A floral tribute to those who have died during the coronavirus pandemic has been unveiled by St Helens Borough Council.
The heart-shaped arrangement of yellow flowers has been planted on the grass verge of St Helens Linkway, facing the Ravenhead Retail Park as a visible reminder to all who pass by on one of the busiest routes through St Helens Town Centre.
Town Centre Ward Councillor Michelle Sweeney thought of the idea as a simple and immediate tribute to those who died of Covid-19, while the council considers a more permanent memorial that would last for years to come.
Cllr Sweeney said: “The yellow love heart is the symbol that has been adopted by the families who have sadly lost loved ones to coronavirus. I thought it would be a fitting memorial to all the lives lost and to remember the devastating impact this virus has had and continues to have in communities across St Helens Borough.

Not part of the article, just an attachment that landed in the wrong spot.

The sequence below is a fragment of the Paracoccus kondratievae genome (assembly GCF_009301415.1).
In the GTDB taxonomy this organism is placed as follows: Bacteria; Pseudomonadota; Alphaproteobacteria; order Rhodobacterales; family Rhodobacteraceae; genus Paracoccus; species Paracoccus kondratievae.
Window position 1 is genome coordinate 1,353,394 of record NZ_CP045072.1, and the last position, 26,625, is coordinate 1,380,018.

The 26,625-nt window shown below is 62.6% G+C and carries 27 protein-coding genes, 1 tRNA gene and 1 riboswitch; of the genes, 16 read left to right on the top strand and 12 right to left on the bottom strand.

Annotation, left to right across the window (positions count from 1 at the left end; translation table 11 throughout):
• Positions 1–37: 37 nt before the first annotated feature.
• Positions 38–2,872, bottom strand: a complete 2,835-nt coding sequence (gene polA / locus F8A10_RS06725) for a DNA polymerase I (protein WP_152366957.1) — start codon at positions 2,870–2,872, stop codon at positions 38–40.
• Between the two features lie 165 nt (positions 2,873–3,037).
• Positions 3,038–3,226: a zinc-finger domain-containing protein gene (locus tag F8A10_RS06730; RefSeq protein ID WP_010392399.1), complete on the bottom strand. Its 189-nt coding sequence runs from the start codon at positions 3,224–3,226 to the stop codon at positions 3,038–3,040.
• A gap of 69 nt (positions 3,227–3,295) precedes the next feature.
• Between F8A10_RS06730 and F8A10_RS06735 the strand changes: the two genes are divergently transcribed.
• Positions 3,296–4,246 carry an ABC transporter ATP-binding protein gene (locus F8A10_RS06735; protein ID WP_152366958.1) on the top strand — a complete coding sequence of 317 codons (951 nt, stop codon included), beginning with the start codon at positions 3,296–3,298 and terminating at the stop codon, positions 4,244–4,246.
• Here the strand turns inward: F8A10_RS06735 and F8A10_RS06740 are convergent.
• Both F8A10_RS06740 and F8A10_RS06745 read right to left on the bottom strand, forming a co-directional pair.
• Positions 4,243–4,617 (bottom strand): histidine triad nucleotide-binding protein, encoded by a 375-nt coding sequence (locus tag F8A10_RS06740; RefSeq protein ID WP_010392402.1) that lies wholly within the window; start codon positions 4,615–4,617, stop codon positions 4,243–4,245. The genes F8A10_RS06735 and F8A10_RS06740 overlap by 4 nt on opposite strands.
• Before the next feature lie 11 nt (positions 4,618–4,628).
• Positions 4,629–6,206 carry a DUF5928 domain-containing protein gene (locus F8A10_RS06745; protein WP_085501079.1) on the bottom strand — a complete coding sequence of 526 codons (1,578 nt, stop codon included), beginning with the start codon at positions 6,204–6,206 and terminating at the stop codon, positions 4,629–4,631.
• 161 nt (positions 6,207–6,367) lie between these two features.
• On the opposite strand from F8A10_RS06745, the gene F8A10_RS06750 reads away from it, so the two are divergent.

“That impact will reverberate for many years I am sure. I wanted our residents to know this is not something that we will just forget and that there are very few people within our borough who have not been touched by coronavirus.”
Council Leader David Baines said: “All members, officers and I were glad to be able to offer this simple tribute to all the local families who’ve lost loved ones to this terrible pandemic, and I thank Councillor Sweeney for bringing the idea to us.
“St Helens Borough has shown time and again over the last few months that we are stronger together. As turn our thoughts to recovery, and time, kindness and hard work begin to heal the wounds in our communities, we will need such visible reminders of the hardships we’ve all endured.”
An online Book of Condolence has also been launched this week for families and friends to share photos, poems and memories of loved ones lost, not only to coronavirus, but throughout the lockdown period, as many people have not been able to grieve in the way they might want to.
View and contribute to the Book of Condolence online at https://padlet.com/StHelensCouncil/BookofCondolenceCovid19